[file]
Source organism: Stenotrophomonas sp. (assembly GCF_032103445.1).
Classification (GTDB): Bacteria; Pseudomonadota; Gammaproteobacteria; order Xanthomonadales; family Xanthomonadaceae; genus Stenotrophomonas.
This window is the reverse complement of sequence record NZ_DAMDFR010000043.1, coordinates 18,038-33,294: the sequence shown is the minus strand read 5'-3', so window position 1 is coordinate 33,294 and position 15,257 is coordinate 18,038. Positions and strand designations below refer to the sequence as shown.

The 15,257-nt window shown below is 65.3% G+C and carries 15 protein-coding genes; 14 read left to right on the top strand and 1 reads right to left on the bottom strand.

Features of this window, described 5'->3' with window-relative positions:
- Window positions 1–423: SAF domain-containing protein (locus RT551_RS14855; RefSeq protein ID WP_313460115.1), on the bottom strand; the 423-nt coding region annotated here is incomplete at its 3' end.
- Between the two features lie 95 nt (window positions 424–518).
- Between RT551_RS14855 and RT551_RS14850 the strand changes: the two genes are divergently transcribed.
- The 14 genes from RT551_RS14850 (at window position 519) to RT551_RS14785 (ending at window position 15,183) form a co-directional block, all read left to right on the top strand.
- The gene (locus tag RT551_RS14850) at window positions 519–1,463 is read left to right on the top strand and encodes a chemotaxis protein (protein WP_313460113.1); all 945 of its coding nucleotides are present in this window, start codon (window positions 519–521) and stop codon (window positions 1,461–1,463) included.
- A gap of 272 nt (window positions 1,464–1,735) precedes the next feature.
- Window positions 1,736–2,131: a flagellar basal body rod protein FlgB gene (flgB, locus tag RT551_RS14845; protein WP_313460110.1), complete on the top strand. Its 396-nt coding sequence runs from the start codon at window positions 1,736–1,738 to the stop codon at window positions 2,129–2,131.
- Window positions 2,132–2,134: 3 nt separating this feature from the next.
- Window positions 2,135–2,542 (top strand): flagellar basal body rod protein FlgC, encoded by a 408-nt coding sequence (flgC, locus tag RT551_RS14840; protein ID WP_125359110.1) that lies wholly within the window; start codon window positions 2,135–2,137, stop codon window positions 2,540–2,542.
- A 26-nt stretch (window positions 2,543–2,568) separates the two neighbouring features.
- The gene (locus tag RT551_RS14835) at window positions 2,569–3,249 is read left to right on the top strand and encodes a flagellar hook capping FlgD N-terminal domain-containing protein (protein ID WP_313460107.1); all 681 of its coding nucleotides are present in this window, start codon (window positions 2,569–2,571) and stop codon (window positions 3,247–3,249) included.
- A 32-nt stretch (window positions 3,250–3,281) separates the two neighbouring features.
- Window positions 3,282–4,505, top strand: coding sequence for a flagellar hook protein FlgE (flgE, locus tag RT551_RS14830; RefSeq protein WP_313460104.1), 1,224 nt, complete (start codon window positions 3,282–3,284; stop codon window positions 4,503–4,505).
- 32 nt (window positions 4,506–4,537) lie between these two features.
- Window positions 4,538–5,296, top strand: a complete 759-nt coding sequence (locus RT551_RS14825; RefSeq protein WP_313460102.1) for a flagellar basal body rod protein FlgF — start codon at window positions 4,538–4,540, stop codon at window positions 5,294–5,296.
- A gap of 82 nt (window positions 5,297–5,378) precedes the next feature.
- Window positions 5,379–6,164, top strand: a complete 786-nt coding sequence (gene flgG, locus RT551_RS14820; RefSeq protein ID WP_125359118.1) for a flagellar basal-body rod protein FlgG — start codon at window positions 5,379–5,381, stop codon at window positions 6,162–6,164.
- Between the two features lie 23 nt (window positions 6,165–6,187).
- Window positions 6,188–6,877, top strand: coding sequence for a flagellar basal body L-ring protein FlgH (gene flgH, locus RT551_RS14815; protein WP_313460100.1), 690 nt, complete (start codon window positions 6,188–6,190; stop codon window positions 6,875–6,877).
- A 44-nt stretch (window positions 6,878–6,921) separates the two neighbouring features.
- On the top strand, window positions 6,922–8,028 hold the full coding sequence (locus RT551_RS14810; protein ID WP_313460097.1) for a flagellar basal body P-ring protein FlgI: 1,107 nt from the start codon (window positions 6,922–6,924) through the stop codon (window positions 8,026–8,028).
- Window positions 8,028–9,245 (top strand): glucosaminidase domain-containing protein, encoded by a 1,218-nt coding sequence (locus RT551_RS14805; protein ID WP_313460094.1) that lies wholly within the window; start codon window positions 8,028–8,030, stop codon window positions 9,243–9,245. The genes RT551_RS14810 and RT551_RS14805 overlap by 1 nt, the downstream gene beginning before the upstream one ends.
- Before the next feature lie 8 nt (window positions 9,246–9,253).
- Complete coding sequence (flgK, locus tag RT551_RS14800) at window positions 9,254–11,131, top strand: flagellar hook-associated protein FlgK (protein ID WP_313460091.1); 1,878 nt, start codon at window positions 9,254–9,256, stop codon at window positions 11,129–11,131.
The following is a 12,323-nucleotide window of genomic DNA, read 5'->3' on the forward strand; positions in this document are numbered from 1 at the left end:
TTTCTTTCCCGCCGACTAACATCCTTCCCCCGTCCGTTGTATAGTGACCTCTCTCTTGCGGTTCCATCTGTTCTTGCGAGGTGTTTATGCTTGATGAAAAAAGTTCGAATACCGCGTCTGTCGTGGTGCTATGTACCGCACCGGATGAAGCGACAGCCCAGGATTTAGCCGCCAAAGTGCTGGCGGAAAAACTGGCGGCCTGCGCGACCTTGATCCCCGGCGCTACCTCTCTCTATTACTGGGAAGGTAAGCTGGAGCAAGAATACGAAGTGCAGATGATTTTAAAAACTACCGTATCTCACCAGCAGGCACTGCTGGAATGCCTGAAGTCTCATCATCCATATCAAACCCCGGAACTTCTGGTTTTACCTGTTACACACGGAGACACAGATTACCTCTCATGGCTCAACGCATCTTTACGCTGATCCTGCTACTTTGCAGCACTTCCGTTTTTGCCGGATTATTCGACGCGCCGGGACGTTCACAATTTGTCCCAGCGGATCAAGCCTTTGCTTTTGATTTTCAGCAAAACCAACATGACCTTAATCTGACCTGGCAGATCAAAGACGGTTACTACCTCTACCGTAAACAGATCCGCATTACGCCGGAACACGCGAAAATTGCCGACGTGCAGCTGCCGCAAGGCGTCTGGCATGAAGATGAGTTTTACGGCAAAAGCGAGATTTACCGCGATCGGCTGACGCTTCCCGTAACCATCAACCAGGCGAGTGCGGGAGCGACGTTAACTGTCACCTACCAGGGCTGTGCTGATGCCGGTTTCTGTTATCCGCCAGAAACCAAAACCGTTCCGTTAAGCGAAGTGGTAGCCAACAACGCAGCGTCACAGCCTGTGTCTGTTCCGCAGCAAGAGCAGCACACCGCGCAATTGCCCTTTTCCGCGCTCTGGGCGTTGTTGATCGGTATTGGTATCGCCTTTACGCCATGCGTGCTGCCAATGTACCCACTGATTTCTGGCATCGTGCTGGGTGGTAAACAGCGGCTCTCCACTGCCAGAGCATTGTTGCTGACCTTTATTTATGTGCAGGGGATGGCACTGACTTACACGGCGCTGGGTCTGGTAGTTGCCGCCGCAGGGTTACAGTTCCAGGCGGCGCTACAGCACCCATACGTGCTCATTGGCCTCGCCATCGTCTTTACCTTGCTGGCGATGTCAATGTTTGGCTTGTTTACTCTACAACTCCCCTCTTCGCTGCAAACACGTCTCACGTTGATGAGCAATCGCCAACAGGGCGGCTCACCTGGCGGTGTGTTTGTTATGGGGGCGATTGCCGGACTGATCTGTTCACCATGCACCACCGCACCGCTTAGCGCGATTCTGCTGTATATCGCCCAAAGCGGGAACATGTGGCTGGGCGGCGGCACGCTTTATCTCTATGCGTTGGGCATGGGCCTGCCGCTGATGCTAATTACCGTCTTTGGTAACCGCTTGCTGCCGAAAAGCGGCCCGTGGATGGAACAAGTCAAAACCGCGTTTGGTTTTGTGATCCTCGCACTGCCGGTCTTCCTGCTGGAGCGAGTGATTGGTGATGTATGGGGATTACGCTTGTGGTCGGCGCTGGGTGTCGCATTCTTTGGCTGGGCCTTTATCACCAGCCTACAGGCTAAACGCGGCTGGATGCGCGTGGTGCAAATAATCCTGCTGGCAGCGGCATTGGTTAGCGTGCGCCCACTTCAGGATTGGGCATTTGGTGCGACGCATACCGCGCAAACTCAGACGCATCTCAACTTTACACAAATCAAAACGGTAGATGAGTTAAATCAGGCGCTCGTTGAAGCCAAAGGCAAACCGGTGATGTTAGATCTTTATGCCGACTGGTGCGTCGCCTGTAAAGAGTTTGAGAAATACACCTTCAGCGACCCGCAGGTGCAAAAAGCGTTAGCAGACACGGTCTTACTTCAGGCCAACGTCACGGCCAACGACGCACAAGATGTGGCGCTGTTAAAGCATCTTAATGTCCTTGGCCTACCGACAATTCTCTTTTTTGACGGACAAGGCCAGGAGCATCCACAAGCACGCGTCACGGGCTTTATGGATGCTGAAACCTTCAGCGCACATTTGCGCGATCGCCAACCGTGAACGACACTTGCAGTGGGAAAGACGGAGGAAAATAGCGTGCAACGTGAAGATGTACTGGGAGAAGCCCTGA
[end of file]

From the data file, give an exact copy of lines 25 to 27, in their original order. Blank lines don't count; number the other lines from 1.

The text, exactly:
- A 44-nt stretch (window positions 6,878–6,921) separates the two neighbouring features.
- On the top strand, window positions 6,922–8,028 hold the full coding sequence (locus RT551_RS14810; protein ID WP_313460097.1) for a flagellar basal body P-ring protein FlgI: 1,107 nt from the start codon (window positions 6,922–6,924) through the stop codon (window positions 8,026–8,028).
- Window positions 8,028–9,245 (top strand): glucosaminidase domain-containing protein, encoded by a 1,218-nt coding sequence (locus RT551_RS14805; protein ID WP_313460094.1) that lies wholly within the window; start codon window positions 8,028–8,030, stop codon window positions 9,243–9,245. The genes RT551_RS14810 and RT551_RS14805 overlap by 1 nt, the downstream gene beginning before the upstream one ends.